Mapping Pathways at the National HIV Prevention Conference

By jschneidewind on August 23, 2011 in Policy/Advocacy

by Jessica Terlikowski, Director of Regional Organizing

Clinical trial results over the last year have demonstrated that new prevention approaches such as ARV-based microbicides, pre-exposure prophylaxis (PrEP), and expanded treatment of people living with HIV can significantly reduce a person’s risk of contracting or transmitting HIV. The findings give the HIV community new hope, but also raise new and critical questions of how, if, where, when, and to whom these new strategies will be made available.

To ensure sound decisions that best address the epidemic, being careful to preserve human rights and improve the health of those living with and at risk to HIV, AIDS United, AIDS Foundation of Chicago, Desmond Tutu HIV Foundation, and NAZ India are asking a number of questions regarding the multiple uses of ARVs for prevention. People living with HIV/AIDS (PLWHA), policymakers, government officials, advocates, clinicians, researchers, industry experts, and other stakeholders have important perspectives to share and must be at the table to discuss the complexities of these new strategies. This collective effort to create and support a research-driven, community-led global understanding of the emerging evidence around adoption of ARV-based prevention strategies is Mapping Pathways.

As part of this unique project, AIDS United and the AIDS Foundation of Chicago hosted a lively community input session at the National HIV Prevention Conference last week to learn what HIV prevention leaders think about implementing the diverse range of ARV-based prevention tools. The group generally agreed that we are in an exciting time, but also questioned how the HIV community and the U.S. government could even consider implementing a strategy that provides medications to HIV-negative people when tens of thousands of people with HIV in the U.S. cannot access the drugs they need to stay healthy. Various participants also noted that not all PLWHA are ready to start treatment. Some individuals expressed concern that the rights of PLWHA could be compromised in favor of the public’s health and stated that systems must be instituted to mitigate coercion and protect the rights of the individual. Advocates were equally concerned that interventions such as PrEP would only succeed in worsening HIV-related health disparities in the U.S. since the cost is so great, treatment access is already limited, and both state and federal governments continue to cut HIV programs. One advocate observed that the ARV-focused discussion has resulted in the marginalization of other bio-medical strategies including vaccines and non-ARV based microbicides.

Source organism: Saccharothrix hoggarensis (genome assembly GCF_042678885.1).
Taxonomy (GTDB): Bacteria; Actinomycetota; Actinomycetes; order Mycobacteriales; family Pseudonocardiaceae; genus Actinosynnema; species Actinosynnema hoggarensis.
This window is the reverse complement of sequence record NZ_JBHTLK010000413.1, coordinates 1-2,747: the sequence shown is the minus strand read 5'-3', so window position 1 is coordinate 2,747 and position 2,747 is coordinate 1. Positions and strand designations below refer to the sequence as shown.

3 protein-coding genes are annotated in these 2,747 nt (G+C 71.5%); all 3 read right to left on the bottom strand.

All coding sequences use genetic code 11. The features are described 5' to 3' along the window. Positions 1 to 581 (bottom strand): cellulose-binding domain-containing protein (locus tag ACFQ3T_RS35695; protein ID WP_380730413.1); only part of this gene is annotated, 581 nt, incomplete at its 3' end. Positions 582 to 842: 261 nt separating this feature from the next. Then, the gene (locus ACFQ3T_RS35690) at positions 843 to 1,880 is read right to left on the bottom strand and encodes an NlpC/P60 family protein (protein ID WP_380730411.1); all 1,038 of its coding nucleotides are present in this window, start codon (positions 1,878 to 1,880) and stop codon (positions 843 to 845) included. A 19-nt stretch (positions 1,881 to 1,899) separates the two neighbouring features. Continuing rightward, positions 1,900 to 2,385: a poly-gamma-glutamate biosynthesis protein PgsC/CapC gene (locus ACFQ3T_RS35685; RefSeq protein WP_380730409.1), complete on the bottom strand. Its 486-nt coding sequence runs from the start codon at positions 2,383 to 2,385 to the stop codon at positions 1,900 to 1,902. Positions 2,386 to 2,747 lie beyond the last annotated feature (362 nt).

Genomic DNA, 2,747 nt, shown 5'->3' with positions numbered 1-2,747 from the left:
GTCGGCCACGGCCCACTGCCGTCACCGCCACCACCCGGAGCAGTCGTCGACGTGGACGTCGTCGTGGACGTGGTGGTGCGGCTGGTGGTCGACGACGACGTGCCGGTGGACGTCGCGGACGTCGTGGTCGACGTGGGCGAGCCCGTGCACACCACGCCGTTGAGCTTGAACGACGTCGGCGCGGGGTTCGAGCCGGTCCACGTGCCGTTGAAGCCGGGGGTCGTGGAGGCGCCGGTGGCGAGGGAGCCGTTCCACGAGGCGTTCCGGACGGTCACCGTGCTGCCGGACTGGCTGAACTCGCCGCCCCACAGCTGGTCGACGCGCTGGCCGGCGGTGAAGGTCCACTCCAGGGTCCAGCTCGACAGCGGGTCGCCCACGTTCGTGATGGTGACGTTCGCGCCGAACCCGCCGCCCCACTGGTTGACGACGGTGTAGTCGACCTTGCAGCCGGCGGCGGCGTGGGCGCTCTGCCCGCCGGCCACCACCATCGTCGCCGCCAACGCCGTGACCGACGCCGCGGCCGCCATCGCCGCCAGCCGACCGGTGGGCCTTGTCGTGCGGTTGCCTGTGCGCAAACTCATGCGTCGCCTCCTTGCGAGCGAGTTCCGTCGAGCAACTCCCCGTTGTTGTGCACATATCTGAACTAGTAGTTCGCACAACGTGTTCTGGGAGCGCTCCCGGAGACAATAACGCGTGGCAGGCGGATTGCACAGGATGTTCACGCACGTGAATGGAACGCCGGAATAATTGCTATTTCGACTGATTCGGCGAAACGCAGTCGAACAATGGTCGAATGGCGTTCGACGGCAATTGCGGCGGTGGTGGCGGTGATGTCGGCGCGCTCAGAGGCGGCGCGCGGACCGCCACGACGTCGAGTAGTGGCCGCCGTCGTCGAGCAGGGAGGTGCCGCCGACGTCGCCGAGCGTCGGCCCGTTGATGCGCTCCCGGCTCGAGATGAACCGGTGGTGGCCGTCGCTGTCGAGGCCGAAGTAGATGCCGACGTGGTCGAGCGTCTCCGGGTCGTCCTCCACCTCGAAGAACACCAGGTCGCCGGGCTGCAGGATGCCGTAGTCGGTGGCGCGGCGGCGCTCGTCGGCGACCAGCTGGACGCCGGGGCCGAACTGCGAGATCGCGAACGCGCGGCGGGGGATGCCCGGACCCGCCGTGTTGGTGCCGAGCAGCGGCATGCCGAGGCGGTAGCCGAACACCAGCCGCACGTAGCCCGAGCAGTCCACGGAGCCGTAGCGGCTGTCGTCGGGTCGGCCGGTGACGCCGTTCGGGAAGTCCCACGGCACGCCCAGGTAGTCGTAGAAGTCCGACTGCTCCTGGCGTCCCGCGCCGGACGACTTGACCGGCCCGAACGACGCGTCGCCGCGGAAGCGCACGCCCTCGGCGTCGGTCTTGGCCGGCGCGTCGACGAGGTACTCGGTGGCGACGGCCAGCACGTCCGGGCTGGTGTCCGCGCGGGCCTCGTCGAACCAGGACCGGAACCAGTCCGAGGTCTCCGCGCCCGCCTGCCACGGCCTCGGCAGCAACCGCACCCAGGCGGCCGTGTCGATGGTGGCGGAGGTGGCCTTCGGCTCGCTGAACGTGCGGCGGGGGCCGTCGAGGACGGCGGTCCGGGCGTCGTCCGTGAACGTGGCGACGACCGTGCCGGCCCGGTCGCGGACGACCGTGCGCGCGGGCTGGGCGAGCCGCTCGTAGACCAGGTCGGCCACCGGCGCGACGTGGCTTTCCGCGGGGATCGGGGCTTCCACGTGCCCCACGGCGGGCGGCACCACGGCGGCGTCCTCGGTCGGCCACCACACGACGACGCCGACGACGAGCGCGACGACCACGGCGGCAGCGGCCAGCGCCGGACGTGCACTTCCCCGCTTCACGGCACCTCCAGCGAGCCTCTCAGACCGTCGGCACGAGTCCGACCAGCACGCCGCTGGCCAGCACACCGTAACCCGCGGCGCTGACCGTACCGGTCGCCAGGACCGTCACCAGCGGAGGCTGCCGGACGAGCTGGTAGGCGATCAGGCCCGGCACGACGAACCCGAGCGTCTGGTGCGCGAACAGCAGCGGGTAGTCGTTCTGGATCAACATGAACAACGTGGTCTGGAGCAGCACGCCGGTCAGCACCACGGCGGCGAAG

We also asked participants to share their thoughts on the types of data, tools, and information they believe are needed to help answer the more complicated questions and better address the community’s concerns. Several suggestions were made, but common to all of them was a request that tools be simple, accessible, and useful for community stakeholders and decision makers, including:

  • Simple factsheets explaining the various ARV strategies, how they work, and the outcomes of each of the clinical trials;
  • An if-then tool to help stakeholders better understand the potential implications of trial results; and
  • A voice of the community document that includes statements from diverse individuals explaining why access to a broad range of HIV preventions, including those that are ARV-based, are important.

AIDS United and its partners look forward to continuing these conversations with our stakeholders around the country. You can stay connected to Mapping Pathways and all the latest ARV-based prevention news through our blog, Facebook, and Twitter. We invite you to join the dialogue and contribute YOUR thoughts by taking the Mapping Pathways survey.

Post a Comment

We'd love to hear what you think about this piece! Submit your comments below and join the discussion.

You must be logged in to post a comment.

< Back to the blog